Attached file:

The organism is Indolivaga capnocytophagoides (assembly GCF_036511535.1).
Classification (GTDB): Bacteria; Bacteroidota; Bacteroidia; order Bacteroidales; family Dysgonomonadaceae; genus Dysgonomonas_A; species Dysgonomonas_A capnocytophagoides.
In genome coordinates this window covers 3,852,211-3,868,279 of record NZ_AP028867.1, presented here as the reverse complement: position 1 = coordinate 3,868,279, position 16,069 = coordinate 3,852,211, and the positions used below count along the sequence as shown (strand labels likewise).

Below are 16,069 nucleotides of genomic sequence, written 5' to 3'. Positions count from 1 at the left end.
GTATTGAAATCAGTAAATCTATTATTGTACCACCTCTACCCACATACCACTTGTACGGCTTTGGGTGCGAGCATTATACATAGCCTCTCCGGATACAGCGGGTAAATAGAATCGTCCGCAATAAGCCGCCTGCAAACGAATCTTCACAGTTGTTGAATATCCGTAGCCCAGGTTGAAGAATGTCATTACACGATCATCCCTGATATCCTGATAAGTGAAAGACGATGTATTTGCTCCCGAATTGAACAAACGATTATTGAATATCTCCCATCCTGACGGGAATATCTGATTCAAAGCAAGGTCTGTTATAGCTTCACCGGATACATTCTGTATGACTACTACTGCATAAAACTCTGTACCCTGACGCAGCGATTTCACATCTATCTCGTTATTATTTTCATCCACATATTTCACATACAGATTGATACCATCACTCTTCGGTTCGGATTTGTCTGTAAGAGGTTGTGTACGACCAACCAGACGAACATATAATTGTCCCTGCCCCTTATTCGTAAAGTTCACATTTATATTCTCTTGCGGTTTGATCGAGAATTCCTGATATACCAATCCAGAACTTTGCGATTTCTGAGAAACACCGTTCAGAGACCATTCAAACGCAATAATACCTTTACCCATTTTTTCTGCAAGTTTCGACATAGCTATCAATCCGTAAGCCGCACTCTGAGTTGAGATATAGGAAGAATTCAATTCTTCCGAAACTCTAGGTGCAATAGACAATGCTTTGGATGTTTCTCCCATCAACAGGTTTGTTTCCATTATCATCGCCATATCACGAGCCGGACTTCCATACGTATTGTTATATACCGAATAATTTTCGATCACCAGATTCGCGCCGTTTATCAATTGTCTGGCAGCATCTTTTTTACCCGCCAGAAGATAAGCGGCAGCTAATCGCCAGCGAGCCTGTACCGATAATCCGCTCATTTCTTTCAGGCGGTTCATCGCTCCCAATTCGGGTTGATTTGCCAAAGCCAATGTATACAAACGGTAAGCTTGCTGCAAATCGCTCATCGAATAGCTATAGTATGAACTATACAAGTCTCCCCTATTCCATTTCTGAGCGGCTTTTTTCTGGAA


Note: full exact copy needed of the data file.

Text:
The organism is Indolivaga capnocytophagoides (assembly GCF_036511535.1).
Classification (GTDB): Bacteria; Bacteroidota; Bacteroidia; order Bacteroidales; family Dysgonomonadaceae; genus Dysgonomonas_A; species Dysgonomonas_A capnocytophagoides.
In genome coordinates this window covers 3,852,211-3,868,279 of record NZ_AP028867.1, presented here as the reverse complement: position 1 = coordinate 3,868,279, position 16,069 = coordinate 3,852,211, and the positions used below count along the sequence as shown (strand labels likewise).

Below are 16,069 nucleotides of genomic sequence, written 5' to 3'. Positions count from 1 at the left end.
GTATTGAAATCAGTAAATCTATTATTGTACCACCTCTACCCACATACCACTTGTACGGCTTTGGGTGCGAGCATTATACATAGCCTCTCCGGATACAGCGGGTAAATAGAATCGTCCGCAATAAGCCGCCTGCAAACGAATCTTCACAGTTGTTGAATATCCGTAGCCCAGGTTGAAGAATGTCATTACACGATCATCCCTGATATCCTGATAAGTGAAAGACGATGTATTTGCTCCCGAATTGAACAAACGATTATTGAATATCTCCCATCCTGACGGGAATATCTGATTCAAAGCAAGGTCTGTTATAGCTTCACCGGATACATTCTGTATGACTACTACTGCATAAAACTCTGTACCCTGACGCAGCGATTTCACATCTATCTCGTTATTATTTTCATCCACATATTTCACATACAGATTGATACCATCACTCTTCGGTTCGGATTTGTCTGTAAGAGGTTGTGTACGACCAACCAGACGAACATATAATTGTCCCTGCCCCTTATTCGTAAAGTTCACATTTATATTCTCTTGCGGTTTGATCGAGAATTCCTGATATACCAATCCAGAACTTTGCGATTTCTGAGAAACACCGTTCAGAGACCATTCAAACGCAATAATACCTTTACCCATTTTTTCTGCAAGTTTCGACATAGCTATCAATCCGTAAGCCGCACTCTGAGTTGAGATATAGGAAGAATTCAATTCTTCCGAAACTCTAGGTGCAATAGACAATGCTTTGGATGTTTCTCCCATCAACAGGTTTGTTTCCATTATCATCGCCATATCACGAGCCGGACTTCCATACGTATTGTTATATACCGAATAATTTTCGATCACCAGATTCGCGCCGTTTATCAATTGTCTGGCAGCATCTTTTTTACCCGCCAGAAGATAAGCGGCAGCTAATCGCCAGCGAGCCTGTACCGATAATCCGCTCATTTCTTTCAGGCGGTTCATCGCTCCCAATTCGGGTTGATTTGCCAAAGCCAATGTATACAAACGGTAAGCTTGCTGCAAATCGCTCATCGAATAGCTATAGTATGAACTATACAAGTCTCCCCTATTCCATTTCTGAGCGGCTTTTTTCTGGAA